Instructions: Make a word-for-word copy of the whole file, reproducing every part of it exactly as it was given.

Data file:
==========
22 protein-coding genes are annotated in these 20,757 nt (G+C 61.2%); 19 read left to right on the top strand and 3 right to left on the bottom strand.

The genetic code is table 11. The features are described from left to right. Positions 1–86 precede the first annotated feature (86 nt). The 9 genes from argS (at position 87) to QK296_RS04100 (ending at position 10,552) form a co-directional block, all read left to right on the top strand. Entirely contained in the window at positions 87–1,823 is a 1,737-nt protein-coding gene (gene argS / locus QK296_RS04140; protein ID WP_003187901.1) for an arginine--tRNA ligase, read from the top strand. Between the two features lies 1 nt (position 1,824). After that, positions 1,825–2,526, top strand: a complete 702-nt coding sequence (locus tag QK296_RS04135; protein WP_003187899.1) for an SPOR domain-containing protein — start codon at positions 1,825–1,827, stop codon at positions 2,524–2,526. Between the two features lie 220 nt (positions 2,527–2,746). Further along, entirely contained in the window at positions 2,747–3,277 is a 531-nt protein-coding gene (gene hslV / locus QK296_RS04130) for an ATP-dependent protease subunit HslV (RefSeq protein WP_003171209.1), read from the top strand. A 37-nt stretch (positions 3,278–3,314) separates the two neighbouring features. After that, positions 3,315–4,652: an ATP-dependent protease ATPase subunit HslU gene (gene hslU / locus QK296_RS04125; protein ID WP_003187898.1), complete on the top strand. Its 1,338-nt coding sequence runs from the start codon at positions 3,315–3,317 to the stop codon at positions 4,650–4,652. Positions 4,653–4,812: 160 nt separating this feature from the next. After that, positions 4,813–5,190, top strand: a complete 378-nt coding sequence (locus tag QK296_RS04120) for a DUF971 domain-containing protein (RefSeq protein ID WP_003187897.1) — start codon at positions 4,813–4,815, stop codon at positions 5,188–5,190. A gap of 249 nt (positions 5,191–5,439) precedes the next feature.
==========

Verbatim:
22 protein-coding genes are annotated in these 20,757 nt (G+C 61.2%); 19 read left to right on the top strand and 3 right to left on the bottom strand.

The genetic code is table 11. The features are described from left to right. Positions 1–86 precede the first annotated feature (86 nt). The 9 genes from argS (at position 87) to QK296_RS04100 (ending at position 10,552) form a co-directional block, all read left to right on the top strand. Entirely contained in the window at positions 87–1,823 is a 1,737-nt protein-coding gene (gene argS / locus QK296_RS04140; protein ID WP_003187901.1) for an arginine--tRNA ligase, read from the top strand. Between the two features lies 1 nt (position 1,824). After that, positions 1,825–2,526, top strand: a complete 702-nt coding sequence (locus tag QK296_RS04135; protein WP_003187899.1) for an SPOR domain-containing protein — start codon at positions 1,825–1,827, stop codon at positions 2,524–2,526. Between the two features lie 220 nt (positions 2,527–2,746). Further along, entirely contained in the window at positions 2,747–3,277 is a 531-nt protein-coding gene (gene hslV / locus QK296_RS04130) for an ATP-dependent protease subunit HslV (RefSeq protein WP_003171209.1), read from the top strand. A 37-nt stretch (positions 3,278–3,314) separates the two neighbouring features. After that, positions 3,315–4,652: an ATP-dependent protease ATPase subunit HslU gene (gene hslU / locus QK296_RS04125; protein ID WP_003187898.1), complete on the top strand. Its 1,338-nt coding sequence runs from the start codon at positions 3,315–3,317 to the stop codon at positions 4,650–4,652. Positions 4,653–4,812: 160 nt separating this feature from the next. After that, positions 4,813–5,190, top strand: a complete 378-nt coding sequence (locus tag QK296_RS04120) for a DUF971 domain-containing protein (RefSeq protein ID WP_003187897.1) — start codon at positions 4,813–4,815, stop codon at positions 5,188–5,190. A gap of 249 nt (positions 5,191–5,439) precedes the next feature.